I am confused about 15A and 20A current.

Electrical Expert:

(1) How do I get 20A out of the main power line in my house?

(2) Is it typically setup 15A ?

(3) Is there a conversion unit (15-20) available?

The reason that I ask is that as soon as I turn on the Rotel RB-1090 (rated 380W) the circuit breaker breaks.

Could the tripping maybe be from a worn out circuit breaker ?

I had a circuit breaker that seemed to trip too easily so I replaced it with a new one of the same vaule. The problem went away.
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Enough has been written about the reasons why one should not change a 15 amp breaker to a 20 amp so I'll just add my 2 cents about a comment on 12-3 for the 20 amp circut. 12-2 is all that's needed. 12-2 has a black and white conductors plus a bare wire for ground. 12-3 has an additional red conductor. Small point sure, just don't want someone to look at their wire and think it's wrong.
Sorry, I have been spending time work on the yard lately because our house afftected by Isabel. Too many downed tree.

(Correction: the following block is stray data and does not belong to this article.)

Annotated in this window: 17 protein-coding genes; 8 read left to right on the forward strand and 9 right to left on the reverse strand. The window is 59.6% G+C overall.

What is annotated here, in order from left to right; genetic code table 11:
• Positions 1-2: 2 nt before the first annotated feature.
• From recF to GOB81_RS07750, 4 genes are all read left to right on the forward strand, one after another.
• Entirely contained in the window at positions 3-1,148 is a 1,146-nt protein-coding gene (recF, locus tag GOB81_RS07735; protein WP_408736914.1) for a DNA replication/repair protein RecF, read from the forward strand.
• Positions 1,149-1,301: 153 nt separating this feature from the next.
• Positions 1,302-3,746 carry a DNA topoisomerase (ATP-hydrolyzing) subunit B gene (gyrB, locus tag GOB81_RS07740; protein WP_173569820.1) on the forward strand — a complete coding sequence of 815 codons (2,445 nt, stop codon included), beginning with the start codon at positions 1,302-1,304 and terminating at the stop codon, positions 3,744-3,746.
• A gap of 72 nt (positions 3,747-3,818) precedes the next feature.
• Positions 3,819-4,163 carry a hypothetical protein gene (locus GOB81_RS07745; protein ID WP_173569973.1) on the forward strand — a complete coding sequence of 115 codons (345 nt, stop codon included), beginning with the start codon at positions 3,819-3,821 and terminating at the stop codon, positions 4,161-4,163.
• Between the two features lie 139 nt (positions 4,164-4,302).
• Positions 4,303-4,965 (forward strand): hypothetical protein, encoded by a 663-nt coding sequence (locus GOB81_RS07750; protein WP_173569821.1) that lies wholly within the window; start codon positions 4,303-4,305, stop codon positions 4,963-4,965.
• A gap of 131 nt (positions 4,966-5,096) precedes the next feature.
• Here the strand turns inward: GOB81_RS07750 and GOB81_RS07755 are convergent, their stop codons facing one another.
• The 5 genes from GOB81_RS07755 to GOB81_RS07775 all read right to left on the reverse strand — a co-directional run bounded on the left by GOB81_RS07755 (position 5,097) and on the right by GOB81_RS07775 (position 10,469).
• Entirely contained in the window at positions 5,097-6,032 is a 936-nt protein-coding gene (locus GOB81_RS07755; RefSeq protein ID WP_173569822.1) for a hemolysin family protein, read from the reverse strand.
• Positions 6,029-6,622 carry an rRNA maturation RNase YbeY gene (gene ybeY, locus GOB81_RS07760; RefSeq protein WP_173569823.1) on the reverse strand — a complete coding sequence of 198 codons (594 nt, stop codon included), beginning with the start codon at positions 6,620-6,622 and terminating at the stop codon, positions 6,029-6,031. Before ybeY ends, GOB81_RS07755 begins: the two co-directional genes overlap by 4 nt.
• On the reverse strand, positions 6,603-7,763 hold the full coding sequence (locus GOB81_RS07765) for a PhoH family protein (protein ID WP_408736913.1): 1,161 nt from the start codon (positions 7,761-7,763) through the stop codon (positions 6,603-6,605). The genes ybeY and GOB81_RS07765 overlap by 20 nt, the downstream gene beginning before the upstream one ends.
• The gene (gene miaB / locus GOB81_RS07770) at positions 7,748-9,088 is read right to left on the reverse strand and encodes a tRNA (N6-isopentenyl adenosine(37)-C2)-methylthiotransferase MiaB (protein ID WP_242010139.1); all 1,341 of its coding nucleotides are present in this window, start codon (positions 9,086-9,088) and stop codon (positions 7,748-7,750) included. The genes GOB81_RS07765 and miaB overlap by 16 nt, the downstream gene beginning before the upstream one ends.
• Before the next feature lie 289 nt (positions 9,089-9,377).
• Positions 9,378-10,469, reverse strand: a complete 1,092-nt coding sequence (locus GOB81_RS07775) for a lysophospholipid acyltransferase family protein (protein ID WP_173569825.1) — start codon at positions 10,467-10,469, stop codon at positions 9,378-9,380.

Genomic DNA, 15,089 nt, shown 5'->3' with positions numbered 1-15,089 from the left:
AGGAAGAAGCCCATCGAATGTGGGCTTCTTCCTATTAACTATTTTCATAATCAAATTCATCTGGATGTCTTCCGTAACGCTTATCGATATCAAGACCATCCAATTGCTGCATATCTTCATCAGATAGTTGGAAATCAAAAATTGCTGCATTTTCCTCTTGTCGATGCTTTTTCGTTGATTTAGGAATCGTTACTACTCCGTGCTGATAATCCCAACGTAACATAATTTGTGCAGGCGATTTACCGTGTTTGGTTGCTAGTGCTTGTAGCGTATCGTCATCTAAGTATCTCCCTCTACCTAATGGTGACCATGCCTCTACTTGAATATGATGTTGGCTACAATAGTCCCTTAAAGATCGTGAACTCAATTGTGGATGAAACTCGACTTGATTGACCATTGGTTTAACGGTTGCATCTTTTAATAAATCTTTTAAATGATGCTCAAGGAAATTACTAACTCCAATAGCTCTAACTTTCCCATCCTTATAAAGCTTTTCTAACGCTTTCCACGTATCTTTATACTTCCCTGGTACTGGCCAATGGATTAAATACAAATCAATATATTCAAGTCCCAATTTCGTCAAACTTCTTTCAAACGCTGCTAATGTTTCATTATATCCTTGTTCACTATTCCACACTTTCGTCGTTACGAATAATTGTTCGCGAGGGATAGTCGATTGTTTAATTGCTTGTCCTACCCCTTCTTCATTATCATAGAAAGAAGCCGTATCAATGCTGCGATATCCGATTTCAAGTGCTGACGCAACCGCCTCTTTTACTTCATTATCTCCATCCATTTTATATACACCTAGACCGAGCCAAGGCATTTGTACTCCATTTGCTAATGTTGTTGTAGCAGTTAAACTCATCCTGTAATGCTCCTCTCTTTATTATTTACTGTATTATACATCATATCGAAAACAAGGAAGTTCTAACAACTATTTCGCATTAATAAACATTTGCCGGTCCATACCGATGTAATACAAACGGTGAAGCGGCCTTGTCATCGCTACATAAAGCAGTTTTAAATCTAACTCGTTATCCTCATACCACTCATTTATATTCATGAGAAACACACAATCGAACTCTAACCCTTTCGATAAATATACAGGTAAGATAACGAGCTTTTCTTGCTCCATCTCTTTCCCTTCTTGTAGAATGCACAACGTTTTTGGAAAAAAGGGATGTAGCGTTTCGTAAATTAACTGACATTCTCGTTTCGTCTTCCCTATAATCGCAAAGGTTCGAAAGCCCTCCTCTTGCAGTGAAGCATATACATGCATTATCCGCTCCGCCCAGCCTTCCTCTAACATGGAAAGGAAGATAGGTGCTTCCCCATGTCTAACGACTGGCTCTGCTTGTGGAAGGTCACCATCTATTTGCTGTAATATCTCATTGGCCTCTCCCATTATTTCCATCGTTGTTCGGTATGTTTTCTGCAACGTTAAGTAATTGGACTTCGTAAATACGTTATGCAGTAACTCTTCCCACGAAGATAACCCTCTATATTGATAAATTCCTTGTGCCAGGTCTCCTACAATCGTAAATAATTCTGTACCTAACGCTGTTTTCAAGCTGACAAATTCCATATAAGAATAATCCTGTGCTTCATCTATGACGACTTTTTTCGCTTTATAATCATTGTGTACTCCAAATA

Thanks all for your suggestions. I tried every thing, and the amp still tripping the breaker every time I turn it on.

I check out the spec on Rotel web site, and yes, it consumes 17 Amp input; therefore, it requires 20AMP outlet in order to get the amp function.

Again, thanks all.

Despite the fact that this is an 80+ lb beast with casters on the back (!), the back panel drawing and the owners manual state the power consumption as 800W (6.9A@115VAC). Points off for the Rotel WebSite, since their spec sheet says 1200W. Two out of three, I vote for 800W...

There are way too many unknowns in the post to be able to comment correctly. If the amp comes with a 20A IEC (highly doubtful), and a 20A cord for the US market, you wouldn't be able to plug it into a 15A receptacle, due to NEMA plug/ receptacle configurations. There isn't any information on the age of the house, and what edition of the NEC it was built to, if it was at all.

The owner's manual has the following note:
"The RB-1090 has a built-in surge attentuator to prevent opening the electrical circuit breaker or fuse at turn on." It sure smells like an amp problem, but I'd have the whole panelboard looked at first. As in, replace the whole thing, or at least have all circuit breakers replaced. By a *real electrician, of course...